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Windows 7: Ohm's Law

24 Sep 2013   #1

Windows 8 64bit Professional
 
 
Ohm's Law

So, I'm sitting here in my Cisco Class, struggling to understand these questions, and what not.

This is, by far, the most trouble I have ever had, relating to computers.

Here is one of the questions.

5. The yellow wire connected to a power supply carries 12V. If the power supply provides 60W of power to the yellow wire, how much current is passing through the yellow wire?

I came up with 5 Amperes aka 5 Amps. But I'm not entirely sure.

Anyone got some nifty tricks to help me learn this?
My System SpecsSystem Spec
24 Sep 2013   #2
Microsoft MVP

Windows 7 Ultimate X64 SP1
 
 

My System SpecsSystem Spec
24 Sep 2013   #3

Windows 7 Home Premium 64-bit
 
 

I feel like I'm helping you cheat on a test. Divide 60 by 12 = 5.
My System SpecsSystem Spec
24 Sep 2013   #4

Windows 8 64bit Professional
 
 

Quote   Quote: Originally Posted by johnsmith45jock View Post
I feel like I'm helping you cheat on a test. Divide 60 by 12 = 5.
Nope. I was given similar materials as to what was posted above, except it confused the hell out of me.

So it's I = P / V which translates to Current equals (=) Power / Voltage / I = 60W / 12V. I = 5 Amps


I came up with the answer, but again I was confused. This should tell you why.


Attached Images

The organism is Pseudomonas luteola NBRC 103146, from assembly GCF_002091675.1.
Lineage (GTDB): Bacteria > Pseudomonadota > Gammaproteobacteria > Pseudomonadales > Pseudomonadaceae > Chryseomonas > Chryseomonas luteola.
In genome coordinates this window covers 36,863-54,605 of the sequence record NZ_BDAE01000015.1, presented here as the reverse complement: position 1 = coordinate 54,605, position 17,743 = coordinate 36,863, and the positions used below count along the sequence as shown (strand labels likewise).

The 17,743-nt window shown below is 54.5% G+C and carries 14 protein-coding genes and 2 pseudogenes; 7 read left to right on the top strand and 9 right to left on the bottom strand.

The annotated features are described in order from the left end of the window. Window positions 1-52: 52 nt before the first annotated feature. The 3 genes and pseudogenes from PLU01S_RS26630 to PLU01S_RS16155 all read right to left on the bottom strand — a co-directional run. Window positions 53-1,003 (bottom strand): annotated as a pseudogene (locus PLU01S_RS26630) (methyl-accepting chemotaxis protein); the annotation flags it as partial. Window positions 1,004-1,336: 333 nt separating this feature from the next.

My System SpecsSystem Spec
24 Sep 2013   #5

Microsoft Community Contributor Award Recipient

Windows 7 Pro 64 SP1
 
 

Your answer is right, what part confuses you?

Here's a calculator to check your math.

Ohm's Law Calculator

60W/12V = 5A
My System SpecsSystem Spec
24 Sep 2013   #6

Windows 8 64bit Professional
 
 

Quote   Quote: Originally Posted by derekimo View Post
Your answer is right, what part confuses you?

Here's a calculator to check your math.

Ohm's Law Calculator

60W/12V = 5A
Well.. Having so many options opposed to having just 3. Like this question I have here.

3. Re-arrange the Ohm's Law equation to solve the following:

R =

And thats it. But now that I've looked at it; its literally the same equation for what you previously answered, only backwards. R = W / V. Least I think its that.
My System SpecsSystem Spec
24 Sep 2013   #7

Microsoft Community Contributor Award Recipient

Windows 7 Pro 64 SP1
 
 

Quote:
R = W / V. Least I think its that.
Not quite, it's any of these 3 below depending on what you already know.

If you want to use Watts and Volts it is R = VČ/ W


Attached Images
 
My System SpecsSystem Spec
24 Sep 2013   #8

Windows 8 64bit Professional
 
 

Well... If Ohm's Law is V = I*R then, wouldn't R = V / I be it then? Because V = I*R is the original equation.


As you can see, my mathematical intelligence is fairly low when it comes to things of this caliber. But I still try
My System SpecsSystem Spec
24 Sep 2013   #9

Microsoft Community Contributor Award Recipient

Windows 7 Pro 64 SP1
 
 

Quote:
Well... If Ohm's Law is V = I*R then, wouldn't R = V / I be it then? Because V = I*R is the original equation.
Yes it would.

I just gave you the correct way with the previous terms you used, which was with Watts and Volts.
My System SpecsSystem Spec
24 Sep 2013   #10
Microsoft MVP

Windows 7 Ultimate X64 SP1
 
 

Ohm's law would be easier if it used
W=watts
V=volts
A=amps
O=resistance
The "I" and "P" and always confuse me.
My System SpecsSystem Spec
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